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Lords votes to fail working age Disabled people over care charging

05 May 2022

The House of Lords has voted in favour of the current version of the Health and Social Care Bill, effectively voting against amendments that would have ensured that nobody in England under the age of 40 would have to pay for their care and support.

The reforms will introduce a lifetime cap of £86,000 on how much anyone needs to pay for social care. The government’s own impact assessment admits that only 10% of working-age Disabled adults who need social care will benefit from the changes; that a fifth of older people will not see any benefits from the cap, and that poorer care users are much more likely to die before they reach the cap.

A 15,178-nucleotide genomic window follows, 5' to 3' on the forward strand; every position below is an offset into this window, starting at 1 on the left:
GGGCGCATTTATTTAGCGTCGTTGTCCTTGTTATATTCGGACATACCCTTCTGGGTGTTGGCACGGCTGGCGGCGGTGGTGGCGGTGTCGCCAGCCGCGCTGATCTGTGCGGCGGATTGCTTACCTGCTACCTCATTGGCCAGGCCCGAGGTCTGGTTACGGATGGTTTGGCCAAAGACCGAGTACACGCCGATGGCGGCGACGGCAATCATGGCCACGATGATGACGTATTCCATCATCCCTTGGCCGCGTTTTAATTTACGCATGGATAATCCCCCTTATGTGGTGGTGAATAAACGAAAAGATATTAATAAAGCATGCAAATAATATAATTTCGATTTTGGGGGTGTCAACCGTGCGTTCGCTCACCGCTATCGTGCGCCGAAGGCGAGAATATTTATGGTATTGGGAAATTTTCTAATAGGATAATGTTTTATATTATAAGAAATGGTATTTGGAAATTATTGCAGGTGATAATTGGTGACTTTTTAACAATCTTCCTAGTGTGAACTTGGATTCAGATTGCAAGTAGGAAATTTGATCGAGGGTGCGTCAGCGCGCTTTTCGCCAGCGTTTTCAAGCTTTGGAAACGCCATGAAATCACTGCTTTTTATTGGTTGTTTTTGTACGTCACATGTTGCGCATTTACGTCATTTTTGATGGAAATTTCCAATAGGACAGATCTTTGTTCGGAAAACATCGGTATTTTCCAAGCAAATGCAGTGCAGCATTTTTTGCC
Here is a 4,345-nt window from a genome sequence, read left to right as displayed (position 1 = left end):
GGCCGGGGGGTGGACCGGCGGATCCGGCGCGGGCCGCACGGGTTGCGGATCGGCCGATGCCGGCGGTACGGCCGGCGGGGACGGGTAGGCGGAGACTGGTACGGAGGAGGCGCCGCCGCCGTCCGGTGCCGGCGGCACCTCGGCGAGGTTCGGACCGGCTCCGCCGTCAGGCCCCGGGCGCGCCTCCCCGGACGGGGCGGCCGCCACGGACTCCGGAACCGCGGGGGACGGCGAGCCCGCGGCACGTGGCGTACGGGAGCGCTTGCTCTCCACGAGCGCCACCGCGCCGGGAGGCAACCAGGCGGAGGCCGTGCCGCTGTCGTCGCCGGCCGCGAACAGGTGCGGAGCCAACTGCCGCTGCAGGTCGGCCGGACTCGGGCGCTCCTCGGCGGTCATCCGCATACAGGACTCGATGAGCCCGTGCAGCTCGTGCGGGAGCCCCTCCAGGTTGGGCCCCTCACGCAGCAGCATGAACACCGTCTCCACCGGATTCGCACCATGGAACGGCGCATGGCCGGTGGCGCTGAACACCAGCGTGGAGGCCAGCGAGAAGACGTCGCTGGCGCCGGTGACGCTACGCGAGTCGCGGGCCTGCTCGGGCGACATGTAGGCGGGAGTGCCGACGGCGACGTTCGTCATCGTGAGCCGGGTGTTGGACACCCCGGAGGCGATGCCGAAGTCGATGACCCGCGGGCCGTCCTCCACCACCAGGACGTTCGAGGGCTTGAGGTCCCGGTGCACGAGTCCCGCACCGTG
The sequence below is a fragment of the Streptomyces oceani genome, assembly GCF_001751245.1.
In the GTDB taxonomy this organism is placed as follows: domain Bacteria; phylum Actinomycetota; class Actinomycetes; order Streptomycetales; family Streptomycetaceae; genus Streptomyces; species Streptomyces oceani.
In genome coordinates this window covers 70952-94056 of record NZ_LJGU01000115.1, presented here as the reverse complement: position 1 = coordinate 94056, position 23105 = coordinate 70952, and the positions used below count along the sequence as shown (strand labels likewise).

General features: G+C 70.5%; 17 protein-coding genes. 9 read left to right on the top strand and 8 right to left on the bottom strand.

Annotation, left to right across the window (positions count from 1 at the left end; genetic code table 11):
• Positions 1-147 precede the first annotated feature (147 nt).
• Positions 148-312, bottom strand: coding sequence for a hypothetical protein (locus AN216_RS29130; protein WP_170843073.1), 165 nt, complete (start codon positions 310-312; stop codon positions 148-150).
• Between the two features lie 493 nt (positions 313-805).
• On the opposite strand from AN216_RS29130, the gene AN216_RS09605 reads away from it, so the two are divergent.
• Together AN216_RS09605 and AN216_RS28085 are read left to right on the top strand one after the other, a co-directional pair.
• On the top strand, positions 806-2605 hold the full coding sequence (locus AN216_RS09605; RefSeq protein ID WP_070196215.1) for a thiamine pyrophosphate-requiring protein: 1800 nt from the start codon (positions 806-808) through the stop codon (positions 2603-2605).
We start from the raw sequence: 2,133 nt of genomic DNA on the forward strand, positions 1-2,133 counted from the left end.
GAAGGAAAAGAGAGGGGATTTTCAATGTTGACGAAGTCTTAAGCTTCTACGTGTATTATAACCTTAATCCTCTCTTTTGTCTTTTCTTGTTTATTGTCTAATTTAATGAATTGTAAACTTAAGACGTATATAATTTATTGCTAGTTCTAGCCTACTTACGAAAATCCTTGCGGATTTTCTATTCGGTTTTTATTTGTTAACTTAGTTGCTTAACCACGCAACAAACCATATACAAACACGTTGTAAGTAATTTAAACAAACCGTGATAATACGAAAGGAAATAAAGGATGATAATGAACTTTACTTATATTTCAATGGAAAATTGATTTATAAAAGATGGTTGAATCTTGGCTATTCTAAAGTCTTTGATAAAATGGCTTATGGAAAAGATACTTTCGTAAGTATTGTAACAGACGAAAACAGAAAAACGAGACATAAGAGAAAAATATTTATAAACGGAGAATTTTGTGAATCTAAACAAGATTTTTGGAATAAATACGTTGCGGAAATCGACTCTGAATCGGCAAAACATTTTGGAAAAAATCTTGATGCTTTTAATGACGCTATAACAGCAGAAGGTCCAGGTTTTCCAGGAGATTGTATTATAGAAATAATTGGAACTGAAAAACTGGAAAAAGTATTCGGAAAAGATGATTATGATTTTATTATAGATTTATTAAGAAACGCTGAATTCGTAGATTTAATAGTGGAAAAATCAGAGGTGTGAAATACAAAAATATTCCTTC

Baroness Campbell told Disability News Service (DNS) that the proposals in the bill were “criminal” and “will continue to push disabled people of all ages into greater poverty and dependency”.

DR UK’s Head of Policy Fazilet Hadi said: “Younger Disabled people will stand virtually no chance of building up savings for things like mortgages, or being able to pay off student loans, as they will now have to foot the bill for care charges for decades of their lives before they retire, leaving them without assets and at the risk of poverty in older age. This creates a huge disparity in equity of opportunity between Disabled younger people and non-disabled younger people across their lifetimes.”

Read more on DNS here.